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*We write this post amidst political protests that have shaken Kyrgyzstan, with the recent election results being annulled.

We send our thoughts for those working to ensure a fair, democratic, and transparent government; and hope for a speedy resolution to these issues.

Read the blog in Spanish and French.

Since beginning our project – ‘Combatting culturally-endorsed sexual violence through innovative education and technology in Kyrgyzstan’ – in 2017 we made strong headway in our goals and addressing sexual violence; including winning a Hack-a-thon, developing a curriculum, and beginning work on our mobile application. In Fall 2017 we founded the first – and currently only – academic program in Gender Studies in Central Asia. Since then, our main course – ‘Gender, Ethics, and the Politics of Violence’ – has taught nearly one hundred students about sexual violence and its imbrication in wider forms of violence.

Elena

In Spring 2019 this course was taught with students at AUCA and the University of Pittsburgh, with students working collaboratively internationally on projects bringing new perspectives to various forms of violence. For a full overview of the project you can find updates on our website as well as previous blog posts at SVRI and the World Bank.

This course has been a springboard for our research in the project, with the first academic article forthcoming in Gender, Place, and Culture. The article, titled ‘Bound to be Grooms: The Imbrication of Economy, Ecology, and Bride Kidnapping in Kyrgyzstan’, expands on the ways that ala kachuu (bride-kidnapped) is theorized, building off of extensive research and literature, and the relation of sexual violence to other structures.

Linkages between the economy, social structures and bride kidnapping

While the literature on bride-kidnapping in Kyrgyzstan addresses the role of sexual violence and the forms of misogyny and sexism, too often scholarship does not situate this sexual violence in amidst the broader context of economic, ecological, and social structures. Beginning from the premise that social actors are engaged in various processes simultaneously, and recognizing the intersectional nature of sexual violence, we looked at the ways that men are part of and utilize the practice of bride-kidnapping.

In Kyrgyzstan, you are not viewed as an adult until you are married, and able to contribute through financial and agricultural means to the family. With increasing financial burdens and increasing levels of unemployment and poverty, the ability to pay a dowry to a bride’s family becomes not only challenging, but nearly impossible – especially for those living in rural spaces.

This is due in no small part to the declining availability and fecundity of pasture lands, and the changes in pastoral herding and livelihood. As one man said:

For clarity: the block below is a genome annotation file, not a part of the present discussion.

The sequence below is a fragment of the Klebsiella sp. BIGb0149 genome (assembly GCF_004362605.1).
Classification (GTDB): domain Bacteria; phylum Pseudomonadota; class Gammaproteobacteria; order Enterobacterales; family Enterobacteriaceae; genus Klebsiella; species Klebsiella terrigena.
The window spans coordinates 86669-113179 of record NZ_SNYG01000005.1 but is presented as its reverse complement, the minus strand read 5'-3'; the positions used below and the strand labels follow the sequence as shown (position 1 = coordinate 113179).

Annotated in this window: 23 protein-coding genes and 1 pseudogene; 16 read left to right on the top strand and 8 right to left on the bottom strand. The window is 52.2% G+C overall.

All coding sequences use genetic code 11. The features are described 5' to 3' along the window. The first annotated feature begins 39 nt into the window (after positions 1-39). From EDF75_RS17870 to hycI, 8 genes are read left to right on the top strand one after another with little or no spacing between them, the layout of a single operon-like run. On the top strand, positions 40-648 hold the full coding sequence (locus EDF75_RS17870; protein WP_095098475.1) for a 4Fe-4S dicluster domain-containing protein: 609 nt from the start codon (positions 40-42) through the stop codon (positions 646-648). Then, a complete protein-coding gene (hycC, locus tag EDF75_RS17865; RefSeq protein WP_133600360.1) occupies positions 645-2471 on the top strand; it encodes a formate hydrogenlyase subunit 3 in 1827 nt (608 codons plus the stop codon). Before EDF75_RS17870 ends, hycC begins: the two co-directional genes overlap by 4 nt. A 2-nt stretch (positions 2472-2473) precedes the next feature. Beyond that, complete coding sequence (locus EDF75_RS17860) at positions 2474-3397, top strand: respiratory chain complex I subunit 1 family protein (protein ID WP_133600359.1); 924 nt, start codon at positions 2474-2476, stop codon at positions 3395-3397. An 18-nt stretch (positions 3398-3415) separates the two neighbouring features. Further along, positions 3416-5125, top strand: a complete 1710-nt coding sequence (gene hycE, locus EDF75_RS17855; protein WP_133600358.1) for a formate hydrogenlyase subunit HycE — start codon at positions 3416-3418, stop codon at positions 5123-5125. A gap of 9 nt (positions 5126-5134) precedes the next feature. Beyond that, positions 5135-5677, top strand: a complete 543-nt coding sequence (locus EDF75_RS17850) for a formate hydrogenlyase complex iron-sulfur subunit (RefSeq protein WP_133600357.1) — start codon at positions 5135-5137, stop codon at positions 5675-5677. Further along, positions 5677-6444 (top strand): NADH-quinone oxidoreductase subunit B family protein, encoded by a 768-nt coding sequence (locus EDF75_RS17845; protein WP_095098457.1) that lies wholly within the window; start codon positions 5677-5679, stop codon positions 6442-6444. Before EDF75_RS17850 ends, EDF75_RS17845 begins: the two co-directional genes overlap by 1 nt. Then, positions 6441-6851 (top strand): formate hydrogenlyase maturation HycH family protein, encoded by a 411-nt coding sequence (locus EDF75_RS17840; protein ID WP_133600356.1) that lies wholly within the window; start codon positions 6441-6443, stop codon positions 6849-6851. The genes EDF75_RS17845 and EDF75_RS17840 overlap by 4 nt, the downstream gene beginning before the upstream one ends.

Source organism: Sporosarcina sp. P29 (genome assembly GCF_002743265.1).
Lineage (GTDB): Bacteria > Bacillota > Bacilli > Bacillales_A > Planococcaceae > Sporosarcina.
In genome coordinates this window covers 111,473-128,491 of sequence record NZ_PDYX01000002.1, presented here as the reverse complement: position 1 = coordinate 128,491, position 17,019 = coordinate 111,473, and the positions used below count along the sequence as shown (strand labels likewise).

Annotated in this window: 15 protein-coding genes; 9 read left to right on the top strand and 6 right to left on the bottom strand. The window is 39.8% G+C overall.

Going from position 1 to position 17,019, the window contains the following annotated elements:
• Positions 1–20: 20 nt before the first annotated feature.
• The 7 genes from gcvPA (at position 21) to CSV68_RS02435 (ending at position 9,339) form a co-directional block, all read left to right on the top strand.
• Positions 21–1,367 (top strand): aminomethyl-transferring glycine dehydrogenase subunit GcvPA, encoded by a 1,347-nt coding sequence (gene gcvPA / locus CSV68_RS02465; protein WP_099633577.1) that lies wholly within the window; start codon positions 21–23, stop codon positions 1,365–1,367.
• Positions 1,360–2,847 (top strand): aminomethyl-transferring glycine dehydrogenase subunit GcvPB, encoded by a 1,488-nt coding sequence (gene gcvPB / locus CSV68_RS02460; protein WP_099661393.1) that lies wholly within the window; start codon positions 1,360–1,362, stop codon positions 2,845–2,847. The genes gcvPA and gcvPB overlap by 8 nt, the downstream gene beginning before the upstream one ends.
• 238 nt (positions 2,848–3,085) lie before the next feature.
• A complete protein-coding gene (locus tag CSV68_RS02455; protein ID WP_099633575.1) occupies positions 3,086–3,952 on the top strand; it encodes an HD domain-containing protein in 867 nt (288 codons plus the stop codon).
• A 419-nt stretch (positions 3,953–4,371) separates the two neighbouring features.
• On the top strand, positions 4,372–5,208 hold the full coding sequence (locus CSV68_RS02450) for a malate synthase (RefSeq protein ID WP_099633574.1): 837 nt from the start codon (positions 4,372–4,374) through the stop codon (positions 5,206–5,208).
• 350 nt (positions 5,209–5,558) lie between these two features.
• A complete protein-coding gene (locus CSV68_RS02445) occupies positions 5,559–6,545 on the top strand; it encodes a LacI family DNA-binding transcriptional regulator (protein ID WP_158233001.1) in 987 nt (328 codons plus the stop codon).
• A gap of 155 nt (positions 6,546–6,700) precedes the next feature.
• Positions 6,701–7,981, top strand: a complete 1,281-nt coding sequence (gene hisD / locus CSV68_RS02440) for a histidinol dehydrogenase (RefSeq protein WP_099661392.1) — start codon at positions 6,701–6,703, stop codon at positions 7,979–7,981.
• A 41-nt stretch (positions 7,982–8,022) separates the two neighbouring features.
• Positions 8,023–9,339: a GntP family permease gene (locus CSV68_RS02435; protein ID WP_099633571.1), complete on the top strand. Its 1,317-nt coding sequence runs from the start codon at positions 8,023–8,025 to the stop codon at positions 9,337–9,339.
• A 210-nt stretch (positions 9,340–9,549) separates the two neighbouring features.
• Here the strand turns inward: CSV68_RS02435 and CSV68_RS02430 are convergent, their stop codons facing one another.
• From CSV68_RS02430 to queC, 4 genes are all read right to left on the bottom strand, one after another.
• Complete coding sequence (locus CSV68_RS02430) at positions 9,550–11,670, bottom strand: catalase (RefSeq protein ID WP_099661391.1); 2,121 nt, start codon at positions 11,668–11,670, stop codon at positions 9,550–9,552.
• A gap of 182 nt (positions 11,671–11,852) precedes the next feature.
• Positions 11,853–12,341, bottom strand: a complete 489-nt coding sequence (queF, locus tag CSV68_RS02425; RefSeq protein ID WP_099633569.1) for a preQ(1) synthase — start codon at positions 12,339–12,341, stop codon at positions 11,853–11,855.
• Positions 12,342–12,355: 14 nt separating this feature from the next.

After I returned home from the army [mandatory military service for men from the age of 18 to 20], there was nobody to go to dzhailoo (summer pasture). My parents were already old and they told me ‘get yourself married; we need a daughter-in-law’. In dzhailoo, cows need to be milked, cattle need to be taken care of. So, they told me, ‘get married!’ So, I did.

With declining ability to make and maintain rural lives, men are thrust into new economic spaces – often including labor migration, both internal and external to Kyrgyzstan. Each of these ecological and economic changes impact gender relations and the practice of bride-kidnapping.

In speaking with these men, what became clear were the varied reasons for taking part in bride-kidnapping. For one young man, it was simply due to shame to not admit he didn’t have a girlfriend; for others it was due to their parents’ desire for them to get married. For many, though, a crucial reason was the need to become contributing members to their family financially. Analyzing men’s narratives about bride-kidnapping provided us new insights into the practice, its utilization, and ways to address this to work to combat sexual violence.

Kyrz3

The full article is forthcoming from Gender, Place, and Culture, and we are thrilled to share this short synopsis here. The article is the first academic publication to emerge from the SVRI and World Bank funded project. It builds on and is part of the broader work of the team, who have published recent articles in Gender, Technology, and Development and the Journal of Gender Studiesand the recent edited collection The Everyday Makings of Heteronormativity: Cross-Cultural Explorations of Sex, Gender, and Sexuality.

We believe that research that incorporates broad-based examination of the world that we live in is crucial to understand the complex realities, lives, and concerns that we face in the 21st Century. Moving forward, we hope that this type of a research – of which ours’s is simply one iteration – will continue impacting policy, practice, and touch the lives of those most in need of redress.

Connect with us on Facebook @CenterCriticalGenderStudies

Visit our website, at: http://auca.kg/

By Dr Elena Kim and Dr Frank G. Karioris

Biographies:

Elena

Dr Elena Kim is Associate Professor of Psychology at the American University of Central Asia. She is Director of the Center for Critical Gender Studies.

Frank

Dr Frank G. Karioris is Visiting Lecturer at the University of Pittsburgh, and former Director of the Center for Critical Gender Studies at the American University of Central Asia.

 

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